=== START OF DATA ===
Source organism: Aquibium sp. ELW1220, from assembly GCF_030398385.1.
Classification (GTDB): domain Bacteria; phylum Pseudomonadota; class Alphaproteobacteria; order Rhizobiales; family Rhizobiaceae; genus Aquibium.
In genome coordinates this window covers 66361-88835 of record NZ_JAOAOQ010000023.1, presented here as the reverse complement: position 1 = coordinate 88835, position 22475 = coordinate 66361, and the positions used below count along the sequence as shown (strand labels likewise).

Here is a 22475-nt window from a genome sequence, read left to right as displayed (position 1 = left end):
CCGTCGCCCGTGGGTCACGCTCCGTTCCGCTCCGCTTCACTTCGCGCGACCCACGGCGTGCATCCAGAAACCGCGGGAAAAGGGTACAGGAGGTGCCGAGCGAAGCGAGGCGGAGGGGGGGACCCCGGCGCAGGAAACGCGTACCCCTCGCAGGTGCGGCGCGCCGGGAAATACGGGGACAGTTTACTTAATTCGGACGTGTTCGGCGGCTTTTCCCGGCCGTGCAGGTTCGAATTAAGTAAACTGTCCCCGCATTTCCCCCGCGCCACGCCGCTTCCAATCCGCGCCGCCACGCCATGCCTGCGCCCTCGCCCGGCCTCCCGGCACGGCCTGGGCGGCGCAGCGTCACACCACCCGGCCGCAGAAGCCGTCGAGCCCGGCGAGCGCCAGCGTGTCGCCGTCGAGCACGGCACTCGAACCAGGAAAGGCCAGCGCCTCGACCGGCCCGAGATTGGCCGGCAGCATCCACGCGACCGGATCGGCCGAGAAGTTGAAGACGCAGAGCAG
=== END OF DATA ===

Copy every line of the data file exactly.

Source organism: Aquibium sp. ELW1220, from assembly GCF_030398385.1.
Classification (GTDB): domain Bacteria; phylum Pseudomonadota; class Alphaproteobacteria; order Rhizobiales; family Rhizobiaceae; genus Aquibium.
In genome coordinates this window covers 66361-88835 of record NZ_JAOAOQ010000023.1, presented here as the reverse complement: position 1 = coordinate 88835, position 22475 = coordinate 66361, and the positions used below count along the sequence as shown (strand labels likewise).

Here is a 22475-nt window from a genome sequence, read left to right as displayed (position 1 = left end):
CCGTCGCCCGTGGGTCACGCTCCGTTCCGCTCCGCTTCACTTCGCGCGACCCACGGCGTGCATCCAGAAACCGCGGGAAAAGGGTACAGGAGGTGCCGAGCGAAGCGAGGCGGAGGGGGGGACCCCGGCGCAGGAAACGCGTACCCCTCGCAGGTGCGGCGCGCCGGGAAATACGGGGACAGTTTACTTAATTCGGACGTGTTCGGCGGCTTTTCCCGGCCGTGCAGGTTCGAATTAAGTAAACTGTCCCCGCATTTCCCCCGCGCCACGCCGCTTCCAATCCGCGCCGCCACGCCATGCCTGCGCCCTCGCCCGGCCTCCCGGCACGGCCTGGGCGGCGCAGCGTCACACCACCCGGCCGCAGAAGCCGTCGAGCCCGGCGAGCGCCAGCGTGTCGCCGTCGAGCACGGCACTCGAACCAGGAAAGGCCAGCGCCTCGACCGGCCCGAGATTGGCCGGCAGCATCCACGCGACCGGATCGGCCGAGAAGTTGAAGACGCAGAGCAG